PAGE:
When Better Is Not Good Enough
Last spring, the shenango, inc. coke plant on Neville Island was fined $600,000 for 330 air pollution violations and ordered to fix the problems that led to them. It was a familiar pattern in southwestern Pennsylvania in which pollution violations are detected, fines negotiated and fixes ordered—a process that has helped reduce pollution over decades, yet not enough for the region to shed its ranking as having some of the worst air in the nation.
Air quality in the region has improved due to tighter regulations and enforcement, technological advances, industry investment, advocacy and other factors. The U.S. Environmental Protection Agency’s three-year monitoring period from 2011 to 2013 shows the region and much of Allegheny County at or below the 12 micrograms-per-cubic-meter annual federal limit for fine particulate pollution known as PM2.5. In the region’s worst air pollution pocket downwind of the U.S. Steel Clairton Plant, it has fallen from 23 micrograms per cubic centimeter to 13.4.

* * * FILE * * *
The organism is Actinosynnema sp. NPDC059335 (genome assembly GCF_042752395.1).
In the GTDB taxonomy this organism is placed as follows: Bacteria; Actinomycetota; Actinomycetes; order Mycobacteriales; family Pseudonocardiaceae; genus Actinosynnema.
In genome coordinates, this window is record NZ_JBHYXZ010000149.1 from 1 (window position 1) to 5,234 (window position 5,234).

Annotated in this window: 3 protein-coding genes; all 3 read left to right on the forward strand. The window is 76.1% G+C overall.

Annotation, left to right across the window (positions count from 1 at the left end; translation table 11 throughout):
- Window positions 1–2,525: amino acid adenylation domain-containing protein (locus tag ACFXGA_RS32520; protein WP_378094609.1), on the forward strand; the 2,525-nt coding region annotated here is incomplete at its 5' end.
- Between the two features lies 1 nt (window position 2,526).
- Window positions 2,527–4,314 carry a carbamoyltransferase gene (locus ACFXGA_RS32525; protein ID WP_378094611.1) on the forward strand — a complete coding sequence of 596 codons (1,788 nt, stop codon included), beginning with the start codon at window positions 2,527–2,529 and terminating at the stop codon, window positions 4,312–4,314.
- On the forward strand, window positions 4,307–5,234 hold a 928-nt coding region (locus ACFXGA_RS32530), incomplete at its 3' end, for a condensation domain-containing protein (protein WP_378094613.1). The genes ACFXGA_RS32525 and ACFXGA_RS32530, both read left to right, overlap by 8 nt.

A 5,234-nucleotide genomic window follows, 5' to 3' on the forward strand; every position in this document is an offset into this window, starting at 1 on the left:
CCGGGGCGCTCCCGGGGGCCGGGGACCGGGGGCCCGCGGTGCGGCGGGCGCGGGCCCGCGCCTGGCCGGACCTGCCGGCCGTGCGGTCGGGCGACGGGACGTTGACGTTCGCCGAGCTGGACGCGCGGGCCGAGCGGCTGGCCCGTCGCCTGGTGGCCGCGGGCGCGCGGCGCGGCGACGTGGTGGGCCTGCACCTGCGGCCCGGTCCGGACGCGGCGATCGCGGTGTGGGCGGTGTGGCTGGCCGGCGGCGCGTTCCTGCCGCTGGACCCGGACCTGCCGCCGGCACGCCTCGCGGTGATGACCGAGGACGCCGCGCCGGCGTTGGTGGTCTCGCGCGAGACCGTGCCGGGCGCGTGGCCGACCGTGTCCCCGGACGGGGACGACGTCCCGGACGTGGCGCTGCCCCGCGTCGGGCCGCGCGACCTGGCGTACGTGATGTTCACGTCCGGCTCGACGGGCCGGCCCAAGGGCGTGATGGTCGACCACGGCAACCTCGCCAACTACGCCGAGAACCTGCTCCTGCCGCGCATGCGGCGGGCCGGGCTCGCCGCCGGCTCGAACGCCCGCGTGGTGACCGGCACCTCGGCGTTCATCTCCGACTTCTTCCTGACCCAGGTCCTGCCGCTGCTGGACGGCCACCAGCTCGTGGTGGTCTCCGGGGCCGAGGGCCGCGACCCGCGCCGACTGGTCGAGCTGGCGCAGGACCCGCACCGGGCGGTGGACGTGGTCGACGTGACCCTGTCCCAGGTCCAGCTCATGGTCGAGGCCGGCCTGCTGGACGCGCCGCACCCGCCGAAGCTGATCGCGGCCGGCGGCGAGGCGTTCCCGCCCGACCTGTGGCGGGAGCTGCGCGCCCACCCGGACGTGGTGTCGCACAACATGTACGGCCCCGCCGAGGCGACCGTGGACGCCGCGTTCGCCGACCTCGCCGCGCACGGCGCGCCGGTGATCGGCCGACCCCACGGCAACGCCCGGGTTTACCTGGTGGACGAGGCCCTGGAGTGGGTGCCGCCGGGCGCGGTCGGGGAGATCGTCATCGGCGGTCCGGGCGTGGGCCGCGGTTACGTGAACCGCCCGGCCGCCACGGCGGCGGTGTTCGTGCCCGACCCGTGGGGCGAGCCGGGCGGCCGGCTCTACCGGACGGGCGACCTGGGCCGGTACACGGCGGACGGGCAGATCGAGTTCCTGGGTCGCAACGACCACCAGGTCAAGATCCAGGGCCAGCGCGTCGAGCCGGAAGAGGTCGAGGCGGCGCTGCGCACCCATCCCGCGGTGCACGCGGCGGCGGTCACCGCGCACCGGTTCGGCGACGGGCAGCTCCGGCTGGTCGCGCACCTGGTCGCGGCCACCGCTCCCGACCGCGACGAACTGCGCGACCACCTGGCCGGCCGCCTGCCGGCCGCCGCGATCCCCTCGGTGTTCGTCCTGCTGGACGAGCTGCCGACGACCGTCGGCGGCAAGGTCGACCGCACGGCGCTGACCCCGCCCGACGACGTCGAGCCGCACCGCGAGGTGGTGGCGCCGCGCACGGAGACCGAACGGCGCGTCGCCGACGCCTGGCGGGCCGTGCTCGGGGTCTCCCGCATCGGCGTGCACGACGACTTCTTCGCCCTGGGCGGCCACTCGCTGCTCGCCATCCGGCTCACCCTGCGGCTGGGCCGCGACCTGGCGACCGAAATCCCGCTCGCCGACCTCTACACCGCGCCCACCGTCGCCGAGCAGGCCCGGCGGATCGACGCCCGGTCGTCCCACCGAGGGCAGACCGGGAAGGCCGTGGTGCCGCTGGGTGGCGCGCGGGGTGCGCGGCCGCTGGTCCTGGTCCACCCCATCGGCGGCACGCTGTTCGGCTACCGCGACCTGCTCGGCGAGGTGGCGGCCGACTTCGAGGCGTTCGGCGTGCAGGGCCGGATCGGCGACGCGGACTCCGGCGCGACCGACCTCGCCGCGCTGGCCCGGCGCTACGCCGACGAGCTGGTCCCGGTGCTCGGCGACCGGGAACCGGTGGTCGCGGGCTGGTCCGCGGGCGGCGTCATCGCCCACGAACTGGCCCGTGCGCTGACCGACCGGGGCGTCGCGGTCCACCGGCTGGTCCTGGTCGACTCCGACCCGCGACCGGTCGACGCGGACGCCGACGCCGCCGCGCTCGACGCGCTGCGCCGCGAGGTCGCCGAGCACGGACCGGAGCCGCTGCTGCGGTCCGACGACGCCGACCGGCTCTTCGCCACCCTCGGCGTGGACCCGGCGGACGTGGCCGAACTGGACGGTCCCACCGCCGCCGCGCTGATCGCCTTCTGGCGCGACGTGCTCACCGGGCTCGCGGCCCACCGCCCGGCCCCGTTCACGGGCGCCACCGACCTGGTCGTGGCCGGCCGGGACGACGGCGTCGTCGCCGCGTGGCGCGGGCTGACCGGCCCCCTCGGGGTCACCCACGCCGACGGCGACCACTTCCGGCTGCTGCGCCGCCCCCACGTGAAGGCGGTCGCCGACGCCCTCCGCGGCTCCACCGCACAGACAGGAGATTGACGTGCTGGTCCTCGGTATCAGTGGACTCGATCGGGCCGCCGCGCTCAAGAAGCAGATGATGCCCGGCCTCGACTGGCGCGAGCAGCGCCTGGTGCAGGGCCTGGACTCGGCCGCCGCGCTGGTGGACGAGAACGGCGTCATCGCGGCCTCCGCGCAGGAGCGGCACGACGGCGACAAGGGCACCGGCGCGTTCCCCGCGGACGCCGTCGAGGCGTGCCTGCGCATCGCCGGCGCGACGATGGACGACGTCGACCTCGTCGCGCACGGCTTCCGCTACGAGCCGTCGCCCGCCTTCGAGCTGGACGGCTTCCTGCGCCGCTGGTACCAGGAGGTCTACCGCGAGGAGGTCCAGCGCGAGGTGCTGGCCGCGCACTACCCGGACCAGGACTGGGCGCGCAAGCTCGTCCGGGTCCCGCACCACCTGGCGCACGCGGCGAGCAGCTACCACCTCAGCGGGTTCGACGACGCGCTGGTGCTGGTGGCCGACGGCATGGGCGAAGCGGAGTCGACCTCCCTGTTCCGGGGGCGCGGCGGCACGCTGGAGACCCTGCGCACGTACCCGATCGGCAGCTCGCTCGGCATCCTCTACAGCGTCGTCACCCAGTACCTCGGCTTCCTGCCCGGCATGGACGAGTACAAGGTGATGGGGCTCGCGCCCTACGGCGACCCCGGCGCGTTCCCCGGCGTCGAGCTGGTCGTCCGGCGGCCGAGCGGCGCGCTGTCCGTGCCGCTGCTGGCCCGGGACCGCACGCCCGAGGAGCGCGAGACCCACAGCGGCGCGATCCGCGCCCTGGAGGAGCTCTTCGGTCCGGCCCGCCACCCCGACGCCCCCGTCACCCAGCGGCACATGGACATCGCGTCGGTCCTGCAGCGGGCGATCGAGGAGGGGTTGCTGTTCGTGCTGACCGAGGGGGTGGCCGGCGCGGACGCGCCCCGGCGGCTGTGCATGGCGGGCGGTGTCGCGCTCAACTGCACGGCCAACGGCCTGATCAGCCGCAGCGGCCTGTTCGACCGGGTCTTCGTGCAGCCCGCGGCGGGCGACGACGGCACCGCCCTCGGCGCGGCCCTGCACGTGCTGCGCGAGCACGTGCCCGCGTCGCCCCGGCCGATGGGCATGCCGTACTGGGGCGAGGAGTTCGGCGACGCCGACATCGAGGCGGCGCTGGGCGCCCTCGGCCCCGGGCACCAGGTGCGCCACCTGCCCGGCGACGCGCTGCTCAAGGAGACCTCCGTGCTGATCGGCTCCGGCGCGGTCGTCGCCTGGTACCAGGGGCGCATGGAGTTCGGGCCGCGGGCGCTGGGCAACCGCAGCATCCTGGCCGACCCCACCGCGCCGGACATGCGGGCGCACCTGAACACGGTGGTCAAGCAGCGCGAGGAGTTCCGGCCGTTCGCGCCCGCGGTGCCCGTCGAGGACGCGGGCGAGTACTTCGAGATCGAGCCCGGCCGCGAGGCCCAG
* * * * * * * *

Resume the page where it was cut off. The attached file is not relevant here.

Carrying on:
Still, PM2.5 levels in that hot spot remain above the threeyear federal limits for the pollutant created from industry, power plants, vehicle and other emissions. And the region also fails to meet the latest standards for ground-level ozone, or smog.
As a result, Pittsburgh and the rest of southwestern Pennsylvania find themselves on the wrong end of air quality rankings of U.S. cities and regions—a competitive disadvantage in attracting talent and businesses and a signal of greater local health risks. Health studies increasingly report stronger evidence tying lower levels of air pollutants to serious health problems, including respiratory ailments, cancer and cardiovascular disease.
Public perception of air quality is another challenge. Nearly 65 percent of residents in the seven-county Pittsburgh Metropolitan Statistical Area describe the region’s air quality as a “minor problem” or “not a problem at all,” the findings of the Pittsburgh Today Regional Environment Survey suggest.